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Saturday, January 24, 2009

Review: Cattle Decapitation - The Harvest Floor (2009)

Metal Blade Records
January 20th, 2009
Cattle Decapitation - The Harvest Floor

Want a pretty tasty slab of pseudo-progressive grindcore from a band who's been around long enough to know what they're doing? Look no further than Cattle Decapitation's blistering release “The Harvest Floor”. It's not their best album, but close to it. Better than the album before it, “The Harvest Floor” will have you banging your head one minute and then trying to figure out how the band members keep the insane technicality in check while maintaining the ridiculous speed. And there are a few surprises that we haven't heard from Cattle before.

The first thing I thought of upon hearing this album was about how much more progressive this album is compared to their other releases. No longer just straight-forwad goregrind/death metal, Cattle uses several time-signature changes and interesting use of their instruments to create a mind-numblingly complex tornado of musical ability. This is most apparent on the song “The Ripe Beneath The Rind” with it's killswitched guitars sounding off behind Travis Ryan's inhuman vocals or the almost prog-quality solo included about halfway through the song, although you can find it in just about every song. Think of this album's incarnation of Cattle Decapitation as metal's version of The Dillinger Escape Plan but can also hold it's own against death metal stalwarts as well.

It should be stated and re-stated that this band has some serious musicians in it. First and foremost, Travis Ryan's performance all but solidifies his place in extreme metal as one of the best current vocalists out there. He about hits the lower and upper boundaries of his vocal range in almost every song and comes off as a deranged madman throughout it all. Absolutely splended. The drummer, David McGraw, makes use of the hyperblast on several songs (see the beginning of The Gardeners Of Eden) and pulls it off quite well. Not up to par with John Lengstreth, but close. The bass player and guitar player are fantastic as well, but they pretty much have always been solid.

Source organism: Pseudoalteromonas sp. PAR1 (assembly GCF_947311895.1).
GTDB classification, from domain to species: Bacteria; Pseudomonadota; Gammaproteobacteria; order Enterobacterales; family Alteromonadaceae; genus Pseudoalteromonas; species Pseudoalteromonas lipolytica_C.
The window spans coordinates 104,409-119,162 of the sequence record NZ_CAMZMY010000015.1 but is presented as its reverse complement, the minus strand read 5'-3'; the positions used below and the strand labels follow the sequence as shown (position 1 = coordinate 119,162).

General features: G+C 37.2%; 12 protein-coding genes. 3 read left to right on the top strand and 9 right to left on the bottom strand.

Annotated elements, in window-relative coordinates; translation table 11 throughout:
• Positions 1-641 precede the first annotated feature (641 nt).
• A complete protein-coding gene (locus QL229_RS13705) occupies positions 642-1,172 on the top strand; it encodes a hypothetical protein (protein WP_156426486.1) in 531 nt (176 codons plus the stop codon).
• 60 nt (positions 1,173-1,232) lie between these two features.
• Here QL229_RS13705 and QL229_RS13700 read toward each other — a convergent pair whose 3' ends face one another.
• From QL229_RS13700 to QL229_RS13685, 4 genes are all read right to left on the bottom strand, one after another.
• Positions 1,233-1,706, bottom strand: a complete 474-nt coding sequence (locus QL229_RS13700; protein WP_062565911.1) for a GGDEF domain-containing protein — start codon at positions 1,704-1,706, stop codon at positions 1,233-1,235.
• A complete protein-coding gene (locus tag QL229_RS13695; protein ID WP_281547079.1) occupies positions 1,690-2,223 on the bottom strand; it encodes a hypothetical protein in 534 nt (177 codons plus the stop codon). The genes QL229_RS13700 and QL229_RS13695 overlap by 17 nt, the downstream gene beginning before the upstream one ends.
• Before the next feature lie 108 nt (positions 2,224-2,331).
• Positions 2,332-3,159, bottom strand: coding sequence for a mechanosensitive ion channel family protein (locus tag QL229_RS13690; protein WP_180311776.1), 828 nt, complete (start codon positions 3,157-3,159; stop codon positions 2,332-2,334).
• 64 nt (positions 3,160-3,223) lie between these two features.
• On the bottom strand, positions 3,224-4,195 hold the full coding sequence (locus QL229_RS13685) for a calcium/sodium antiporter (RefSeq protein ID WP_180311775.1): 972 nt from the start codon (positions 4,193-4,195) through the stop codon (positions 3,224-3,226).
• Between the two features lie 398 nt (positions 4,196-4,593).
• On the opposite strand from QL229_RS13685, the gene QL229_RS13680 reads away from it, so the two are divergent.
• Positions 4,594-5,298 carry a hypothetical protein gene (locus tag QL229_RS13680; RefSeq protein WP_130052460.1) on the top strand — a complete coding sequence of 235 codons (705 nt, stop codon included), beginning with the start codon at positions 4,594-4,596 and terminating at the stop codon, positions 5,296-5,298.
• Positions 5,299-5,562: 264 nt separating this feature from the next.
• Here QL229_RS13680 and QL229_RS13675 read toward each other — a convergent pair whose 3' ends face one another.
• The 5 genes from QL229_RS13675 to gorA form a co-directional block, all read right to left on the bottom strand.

There's really only one flaw to this album: If you're not paying too much attention, it's really easy to miss the transition to another song and still think you're on the previous. It's not that the songs themselves aren't memorable, but some of them segue into eachother without a huge change in style. However, the lyrics themselves are above Cattle Decapitation's standards and are a delight to read through. “Into The Public Baths” might be the sickest song ever written.

This album will satisfy long-term fans of the band and is a great starting point for new fans. Things are looking very bright for the future of these misanthropes.

Highlights: A Body Farm, The Ripe Beneath The Rind, Tooth Enamel And Concrete, Into The Public Bath


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